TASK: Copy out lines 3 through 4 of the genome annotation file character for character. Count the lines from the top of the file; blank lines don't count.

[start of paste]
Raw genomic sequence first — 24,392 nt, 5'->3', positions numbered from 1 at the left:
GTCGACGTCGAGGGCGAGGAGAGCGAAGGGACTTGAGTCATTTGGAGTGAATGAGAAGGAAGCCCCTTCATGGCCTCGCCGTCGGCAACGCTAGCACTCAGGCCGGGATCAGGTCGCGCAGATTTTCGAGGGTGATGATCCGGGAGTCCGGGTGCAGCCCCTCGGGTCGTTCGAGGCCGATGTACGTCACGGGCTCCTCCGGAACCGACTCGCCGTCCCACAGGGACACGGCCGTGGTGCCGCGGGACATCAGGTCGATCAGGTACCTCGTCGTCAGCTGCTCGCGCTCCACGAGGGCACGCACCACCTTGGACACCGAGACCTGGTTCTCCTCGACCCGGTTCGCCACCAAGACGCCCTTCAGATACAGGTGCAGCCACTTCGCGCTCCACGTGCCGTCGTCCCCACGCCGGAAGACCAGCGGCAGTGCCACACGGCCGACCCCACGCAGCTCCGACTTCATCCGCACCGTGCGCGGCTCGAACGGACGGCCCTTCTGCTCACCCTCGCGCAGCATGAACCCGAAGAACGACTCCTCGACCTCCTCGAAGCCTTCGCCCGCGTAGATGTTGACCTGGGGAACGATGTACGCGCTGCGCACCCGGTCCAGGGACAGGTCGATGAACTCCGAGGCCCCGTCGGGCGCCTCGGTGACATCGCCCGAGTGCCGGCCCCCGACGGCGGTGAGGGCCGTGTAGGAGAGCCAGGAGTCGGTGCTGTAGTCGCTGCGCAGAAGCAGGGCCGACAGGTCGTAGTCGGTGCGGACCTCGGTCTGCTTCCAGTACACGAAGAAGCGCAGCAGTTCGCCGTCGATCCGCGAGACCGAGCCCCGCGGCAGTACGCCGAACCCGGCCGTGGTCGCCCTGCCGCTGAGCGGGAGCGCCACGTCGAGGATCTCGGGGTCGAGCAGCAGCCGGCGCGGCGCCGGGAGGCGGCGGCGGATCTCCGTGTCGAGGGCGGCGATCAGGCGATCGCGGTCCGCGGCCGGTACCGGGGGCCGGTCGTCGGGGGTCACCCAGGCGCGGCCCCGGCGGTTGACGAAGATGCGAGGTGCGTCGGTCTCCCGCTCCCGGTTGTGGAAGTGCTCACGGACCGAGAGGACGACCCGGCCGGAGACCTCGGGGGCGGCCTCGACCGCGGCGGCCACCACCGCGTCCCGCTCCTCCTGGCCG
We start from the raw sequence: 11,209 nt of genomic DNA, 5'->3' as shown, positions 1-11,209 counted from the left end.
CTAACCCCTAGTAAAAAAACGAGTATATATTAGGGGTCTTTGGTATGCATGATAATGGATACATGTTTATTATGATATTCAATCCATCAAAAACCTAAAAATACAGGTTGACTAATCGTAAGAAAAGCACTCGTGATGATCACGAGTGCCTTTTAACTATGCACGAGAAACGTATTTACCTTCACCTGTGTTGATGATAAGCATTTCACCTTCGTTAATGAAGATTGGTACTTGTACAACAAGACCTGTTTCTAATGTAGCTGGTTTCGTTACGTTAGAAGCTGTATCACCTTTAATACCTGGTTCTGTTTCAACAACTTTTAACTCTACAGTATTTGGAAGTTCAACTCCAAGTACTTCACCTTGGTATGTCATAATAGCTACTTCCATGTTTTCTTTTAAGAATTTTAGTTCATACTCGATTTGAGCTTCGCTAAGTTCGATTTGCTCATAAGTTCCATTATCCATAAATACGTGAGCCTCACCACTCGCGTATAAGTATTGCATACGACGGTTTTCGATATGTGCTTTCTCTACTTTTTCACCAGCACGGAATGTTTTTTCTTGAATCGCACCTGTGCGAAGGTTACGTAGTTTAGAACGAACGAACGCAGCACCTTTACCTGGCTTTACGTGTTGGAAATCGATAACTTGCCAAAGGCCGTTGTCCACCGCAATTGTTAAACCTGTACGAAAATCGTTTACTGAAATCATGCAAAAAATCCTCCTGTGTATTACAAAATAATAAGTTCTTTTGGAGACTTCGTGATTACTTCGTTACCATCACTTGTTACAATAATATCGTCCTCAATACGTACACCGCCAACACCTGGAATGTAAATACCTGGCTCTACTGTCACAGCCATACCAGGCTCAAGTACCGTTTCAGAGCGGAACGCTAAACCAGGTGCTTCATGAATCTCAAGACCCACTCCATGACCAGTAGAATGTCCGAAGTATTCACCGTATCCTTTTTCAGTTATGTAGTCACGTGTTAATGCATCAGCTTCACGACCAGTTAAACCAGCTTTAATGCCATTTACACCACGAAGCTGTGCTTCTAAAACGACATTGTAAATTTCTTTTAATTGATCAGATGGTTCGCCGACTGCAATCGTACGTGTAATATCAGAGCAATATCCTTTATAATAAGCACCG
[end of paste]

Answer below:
We start from the raw sequence: 11,209 nt of genomic DNA, 5'->3' as shown, positions 1-11,209 counted from the left end.
CTAACCCCTAGTAAAAAAACGAGTATATATTAGGGGTCTTTGGTATGCATGATAATGGATACATGTTTATTATGATATTCAATCCATCAAAAACCTAAAAATACAGGTTGACTAATCGTAAGAAAAGCACTCGTGATGATCACGAGTGCCTTTTAACTATGCACGAGAAACGTATTTACCTTCACCTGTGTTGATGATAAGCATTTCACCTTCGTTAATGAAGATTGGTACTTGTACAACAAGACCTGTTTCTAATGTAGCTGGTTTCGTTACGTTAGAAGCTGTATCACCTTTAATACCTGGTTCTGTTTCAACAACTTTTAACTCTACAGTATTTGGAAGTTCAACTCCAAGTACTTCACCTTGGTATGTCATAATAGCTACTTCCATGTTTTCTTTTAAGAATTTTAGTTCATACTCGATTTGAGCTTCGCTAAGTTCGATTTGCTCATAAGTTCCATTATCCATAAATACGTGAGCCTCACCACTCGCGTATAAGTATTGCATACGACGGTTTTCGATATGTGCTTTCTCTACTTTTTCACCAGCACGGAATGTTTTTTCTTGAATCGCACCTGTGCGAAGGTTACGTAGTTTAGAACGAACGAACGCAGCACCTTTACCTGGCTTTACGTGTTGGAAATCGATAACTTGCCAAAGGCCGTTGTCCACCGCAATTGTTAAACCTGTACGAAAATCGTTTACTGAAATCATGCAAAAAATCCTCCTGTGTATTACAAAATAATAAGTTCTTTTGGAGACTTCGTGATTACTTCGTTACCATCACTTGTTACAATAATATCGTCCTCAATACGTACACCGCCAACACCTGGAATGTAAATACCTGGCTCTACTGTCACAGCCATACCAGGCTCAAGTACCGTTTCAGAGCGGAACGCTAAACCAGGTGCTTCATGAATCTCAAGACCCACTCCATGACCAGTAGAATGTCCGAAGTATTCACCGTATCCTTTTTCAGTTATGTAGTCACGTGTTAATGCATCAGCTTCACGACCAGTTAAACCAGCTTTAATGCCATTTACACCACGAAGCTGTGCTTCTAAAACGACATTGTAAATTTCTTTTAATTGATCAGATGGTTCGCCGACTGCAATCGTACGTGTAATATCAGAGCAATATCCTTTATAATAAGCACCG